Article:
Laser vision eye surgery is performed to correct certain irregularities of the eye(s). Some conditions are astigmatism, myopia or mild hyperopia. PRK and LASIK is known as refractive laser eye surgery and can only be done by a licensed and trained professional, mostly ophthalmologists but in some states by trained and certified optometrists. When laser vision surgery (LVC) is done correctly the patient can achieve almost perfect vision acuity and no longer have a need for (prescription eyeglasses). For most patients, they can stop using their corrective eyewear almost immediately following the surgery.
LVC reshapes a person’s cornea, the very front part of the eyeball. A person’s vision is mostly determined by the shape of their eyeball; so, by changing the shape of the eyeball, the power to focus is also changed with laser surgery.
There are a few different types of LVC available today that can be performed. Talking to your eye doctor and doing some research on your own is recommended to determine which procedure is best for you to have done.
An Excimer Laser is used to perform this more invasive surgery which requires more time to heal and recover. During PRK surgery the laser removes, or burns off the cornea to get to the eyeball that is removed.
LASEK surgery is one of the newer versions of the invasive PRK laser vision correction. The outer cornea is not cut into with LASEK; instead, laser energy is directed to the surface, removing or burning the thin, outer layer, epithelium, of the patient’s eye. LASEK surgery then proceeds to reshape the cornea with an Excimer laser. The outer layer that was removed will grow back over time. All forms of PRK surgery are more uncomfortable than the LASIK procedure. The discomfort and pain associated with the procedure is due to the epithelium being removed and the healing time for the cornea is much longer than with LASIK. However, infection and problems occurring with LASEK are less likely than with LASIK.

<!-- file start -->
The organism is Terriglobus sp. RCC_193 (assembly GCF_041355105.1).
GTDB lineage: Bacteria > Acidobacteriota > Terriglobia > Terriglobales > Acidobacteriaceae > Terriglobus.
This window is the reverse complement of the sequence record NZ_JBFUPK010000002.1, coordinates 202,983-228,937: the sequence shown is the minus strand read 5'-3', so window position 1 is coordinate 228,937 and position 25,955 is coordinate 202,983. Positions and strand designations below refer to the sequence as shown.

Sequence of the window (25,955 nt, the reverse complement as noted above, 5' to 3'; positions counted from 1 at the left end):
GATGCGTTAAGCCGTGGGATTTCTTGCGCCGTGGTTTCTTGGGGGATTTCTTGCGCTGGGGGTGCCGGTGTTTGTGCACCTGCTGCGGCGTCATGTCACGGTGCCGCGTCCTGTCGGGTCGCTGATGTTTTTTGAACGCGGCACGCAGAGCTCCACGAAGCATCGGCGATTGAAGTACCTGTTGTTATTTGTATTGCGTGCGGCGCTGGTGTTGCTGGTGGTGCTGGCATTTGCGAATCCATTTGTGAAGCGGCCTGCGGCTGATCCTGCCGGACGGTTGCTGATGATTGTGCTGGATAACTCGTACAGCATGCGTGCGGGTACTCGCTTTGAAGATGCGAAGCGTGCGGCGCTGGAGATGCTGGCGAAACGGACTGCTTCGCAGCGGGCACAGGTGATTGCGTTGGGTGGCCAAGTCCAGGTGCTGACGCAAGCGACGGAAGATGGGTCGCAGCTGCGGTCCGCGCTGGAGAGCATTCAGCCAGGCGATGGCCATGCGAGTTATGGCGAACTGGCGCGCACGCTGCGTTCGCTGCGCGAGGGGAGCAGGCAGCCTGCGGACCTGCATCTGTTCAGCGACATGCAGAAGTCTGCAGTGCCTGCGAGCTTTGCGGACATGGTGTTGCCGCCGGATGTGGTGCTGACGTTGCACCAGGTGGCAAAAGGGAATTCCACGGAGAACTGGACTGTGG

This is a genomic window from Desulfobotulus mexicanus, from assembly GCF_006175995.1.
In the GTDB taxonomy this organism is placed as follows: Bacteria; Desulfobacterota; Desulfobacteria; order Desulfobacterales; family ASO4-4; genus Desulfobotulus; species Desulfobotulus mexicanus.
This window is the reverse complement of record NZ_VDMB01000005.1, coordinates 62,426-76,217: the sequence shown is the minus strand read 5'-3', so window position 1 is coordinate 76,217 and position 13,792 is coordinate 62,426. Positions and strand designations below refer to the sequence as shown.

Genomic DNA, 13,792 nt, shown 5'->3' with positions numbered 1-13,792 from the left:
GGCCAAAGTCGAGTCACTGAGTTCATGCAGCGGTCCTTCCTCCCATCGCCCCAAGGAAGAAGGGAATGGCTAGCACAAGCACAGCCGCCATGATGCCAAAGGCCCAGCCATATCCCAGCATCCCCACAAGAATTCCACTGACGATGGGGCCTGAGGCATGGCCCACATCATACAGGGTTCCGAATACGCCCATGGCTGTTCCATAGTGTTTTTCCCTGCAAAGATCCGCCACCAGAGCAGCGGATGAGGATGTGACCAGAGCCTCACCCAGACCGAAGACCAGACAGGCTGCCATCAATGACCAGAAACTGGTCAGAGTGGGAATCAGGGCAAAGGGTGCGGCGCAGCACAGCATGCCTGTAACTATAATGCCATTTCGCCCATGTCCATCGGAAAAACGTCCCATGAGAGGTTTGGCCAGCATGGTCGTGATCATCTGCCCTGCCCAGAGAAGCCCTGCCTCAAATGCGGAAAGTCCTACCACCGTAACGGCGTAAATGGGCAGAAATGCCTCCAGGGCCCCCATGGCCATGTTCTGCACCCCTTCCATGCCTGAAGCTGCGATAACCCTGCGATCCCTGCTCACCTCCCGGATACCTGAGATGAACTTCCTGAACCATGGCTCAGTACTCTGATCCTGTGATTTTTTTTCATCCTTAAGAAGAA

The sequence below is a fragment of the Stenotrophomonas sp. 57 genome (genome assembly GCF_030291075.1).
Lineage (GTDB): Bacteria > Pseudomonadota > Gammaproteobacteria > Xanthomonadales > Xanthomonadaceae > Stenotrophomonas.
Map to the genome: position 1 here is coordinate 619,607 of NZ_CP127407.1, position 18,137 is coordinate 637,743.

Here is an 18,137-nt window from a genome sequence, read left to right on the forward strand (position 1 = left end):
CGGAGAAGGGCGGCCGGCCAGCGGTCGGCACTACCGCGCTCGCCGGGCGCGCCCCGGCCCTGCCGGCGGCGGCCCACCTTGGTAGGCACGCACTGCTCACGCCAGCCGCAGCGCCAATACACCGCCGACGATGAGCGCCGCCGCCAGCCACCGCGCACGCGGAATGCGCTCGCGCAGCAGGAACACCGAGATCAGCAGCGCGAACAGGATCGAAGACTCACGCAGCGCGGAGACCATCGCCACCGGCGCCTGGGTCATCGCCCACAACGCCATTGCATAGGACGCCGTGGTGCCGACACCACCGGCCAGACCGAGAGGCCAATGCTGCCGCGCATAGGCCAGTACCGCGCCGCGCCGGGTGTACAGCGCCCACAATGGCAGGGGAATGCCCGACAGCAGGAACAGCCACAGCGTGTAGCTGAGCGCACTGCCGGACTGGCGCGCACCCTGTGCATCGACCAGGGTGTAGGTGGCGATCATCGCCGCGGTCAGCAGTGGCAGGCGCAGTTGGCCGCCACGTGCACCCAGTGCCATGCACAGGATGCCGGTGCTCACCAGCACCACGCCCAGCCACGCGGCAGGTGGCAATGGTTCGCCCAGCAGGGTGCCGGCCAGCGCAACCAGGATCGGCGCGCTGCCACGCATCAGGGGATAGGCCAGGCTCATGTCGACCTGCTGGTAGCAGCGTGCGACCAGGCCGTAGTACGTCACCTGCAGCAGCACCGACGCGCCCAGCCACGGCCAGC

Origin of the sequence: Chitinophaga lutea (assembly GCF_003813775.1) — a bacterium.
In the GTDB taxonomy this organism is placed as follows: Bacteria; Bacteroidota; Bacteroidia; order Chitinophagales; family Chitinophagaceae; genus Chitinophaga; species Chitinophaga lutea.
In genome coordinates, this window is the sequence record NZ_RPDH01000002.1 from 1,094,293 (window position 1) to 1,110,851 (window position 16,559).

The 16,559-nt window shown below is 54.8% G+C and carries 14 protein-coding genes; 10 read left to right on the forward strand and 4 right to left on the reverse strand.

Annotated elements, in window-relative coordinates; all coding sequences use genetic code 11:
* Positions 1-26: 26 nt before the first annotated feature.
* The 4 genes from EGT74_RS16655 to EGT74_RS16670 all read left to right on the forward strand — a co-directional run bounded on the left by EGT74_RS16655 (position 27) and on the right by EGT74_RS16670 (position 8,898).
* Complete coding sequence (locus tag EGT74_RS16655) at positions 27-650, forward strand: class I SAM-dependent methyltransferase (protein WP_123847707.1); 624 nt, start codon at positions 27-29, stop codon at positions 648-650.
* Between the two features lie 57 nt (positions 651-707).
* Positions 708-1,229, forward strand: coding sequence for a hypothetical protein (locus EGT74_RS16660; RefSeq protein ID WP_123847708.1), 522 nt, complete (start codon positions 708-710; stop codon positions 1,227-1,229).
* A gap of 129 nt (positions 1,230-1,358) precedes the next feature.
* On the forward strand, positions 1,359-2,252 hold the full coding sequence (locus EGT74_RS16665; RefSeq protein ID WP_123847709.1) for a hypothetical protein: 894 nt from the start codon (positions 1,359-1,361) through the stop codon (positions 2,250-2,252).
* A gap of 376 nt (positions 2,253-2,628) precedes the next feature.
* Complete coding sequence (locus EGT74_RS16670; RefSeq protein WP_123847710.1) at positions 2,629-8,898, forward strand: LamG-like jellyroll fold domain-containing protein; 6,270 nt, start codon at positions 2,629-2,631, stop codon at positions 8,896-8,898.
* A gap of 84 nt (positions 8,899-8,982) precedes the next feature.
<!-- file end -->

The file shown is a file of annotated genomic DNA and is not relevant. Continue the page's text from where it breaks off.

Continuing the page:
LASIK surgery, perhaps the most commonly known. Laser Assisted In Situ Keratomileusis is reshaping the cornea with the use of a highly sensitive laser. First, a cut is made to form a tiny flap on the outer cornea and is then lifted and folded back out of the way. The laser then uses very deliberate and small beams to remove minute pieces and reshape the cornea. Once all the intended cornea is removed, the flap is folded back over the eyeball and settled back into its spot to heal naturally. Recovery time is limited due to the surgery being less invasive meaning the cornea isn’t destroyed or removed. Because there is the making of a corneal cap less heal time is needed for recovery.
Some of the most common complications arising from LASIK surgery are night vision problems, dry eyes, and infection. There have also been reports of over or under eyesight correction occurring too. Each patient’s results will vary but LASIK surgery has been very successful in producing 20/20.
Choose a Laser Vision Doctor
Those who are looking into any type of laser vision correction need to be aware of the facts about the procedure. It is extremely common today, and the risks of serious complications are very small. It is important to find the best doctor that you can to perform the surgery, however, as it is a very delicate procedure.
To find the best surgeon, do your research and ask your optometrist or ophthalmologist. Always look for a doctor who has been practicing laser surgery for many years and has a great reputation. Don’t feel too uncomfortable to ask to see the laser equipments maintenance records. It’s important to be sure the equipment is serviced and inspected frequently. You’ll feel more comfortable and secure knowing the doctor’s equipment inspection is current. Mistakes in this type of surgery are most likely than not irreversible.